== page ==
United Way Johnson County – Vital to the Community

Left to right: Jenny Kinnaman, Helpline Director; Lori Adams, Campaign Associate & Fast Track Coordinator; Arlene Gieseking, Administrative Coordinator; Melody McVicar, Campaign Assistant; Nancy Lohr Plake, Executive Director

Writer  /  Katie Burrell
Photographer  /  Forrest Mellott

While many Johnson County residents have settled into 2014, the United Way of Johnson County (UWJC) is ramping up its efforts. Kicking off its Annual Campaign fundraiser and sending local students off to school with much-needed school supplies is just the beginning of its new year and new goals.

With 19 agencies and six programs serving the Johnson County area, the UWJC will announce its Annual Campaign goal for 2014 on August 21 during its kickoff breakfast. Last year’s goal was $1,488,000. In addition, serving a demographic from infant to elderly individuals, Executive Director Nancy Plake said there isn’t anyone who can’t benefit from the services United Way Partners offer.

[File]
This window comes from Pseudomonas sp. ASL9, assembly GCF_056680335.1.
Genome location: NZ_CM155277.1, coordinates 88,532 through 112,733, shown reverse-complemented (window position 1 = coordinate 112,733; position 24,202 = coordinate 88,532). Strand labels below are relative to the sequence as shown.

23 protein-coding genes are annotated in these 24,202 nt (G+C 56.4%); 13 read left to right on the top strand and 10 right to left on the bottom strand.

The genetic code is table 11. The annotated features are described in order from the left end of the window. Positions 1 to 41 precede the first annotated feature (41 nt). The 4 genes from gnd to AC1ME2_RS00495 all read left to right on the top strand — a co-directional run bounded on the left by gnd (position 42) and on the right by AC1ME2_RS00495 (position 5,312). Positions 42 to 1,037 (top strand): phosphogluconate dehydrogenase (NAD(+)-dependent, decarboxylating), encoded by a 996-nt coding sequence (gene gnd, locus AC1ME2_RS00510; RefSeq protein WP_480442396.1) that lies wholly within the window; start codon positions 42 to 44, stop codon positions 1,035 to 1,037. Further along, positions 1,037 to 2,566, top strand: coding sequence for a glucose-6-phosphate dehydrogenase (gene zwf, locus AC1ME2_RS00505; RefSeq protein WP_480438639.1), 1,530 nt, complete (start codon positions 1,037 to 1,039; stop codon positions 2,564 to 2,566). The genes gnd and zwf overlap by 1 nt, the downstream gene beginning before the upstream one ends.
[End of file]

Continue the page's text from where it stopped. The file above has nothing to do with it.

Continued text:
“We have agencies serving young people, offering after school and affordable child care, serving Boy and Girl Scouts, families, offering utility assistance, shelter for families under economic hardship and senior services,” Plake said.

Its priorities also include finding employment opportunities for Johnson County residents, protecting children and adults from domestic violence, and connecting community members with an agency that meets their specific needs.

Building a Family Tradition
Johnson County resident April Nixon and her family are an example of the United Way’s reach. When Nixon’s mother gave birth, she was still a child herself. April said she and her own mother grew up together. When April was 7 years old, her mother signed her up for Big Brothers Big Sisters of Central Indiana, an organization that carefully matches youth with young adults who serve as role models and “siblings” to participants. Nixon said her Big Sister Jane not only inspired her to attend college, but also remains an important part of her life today.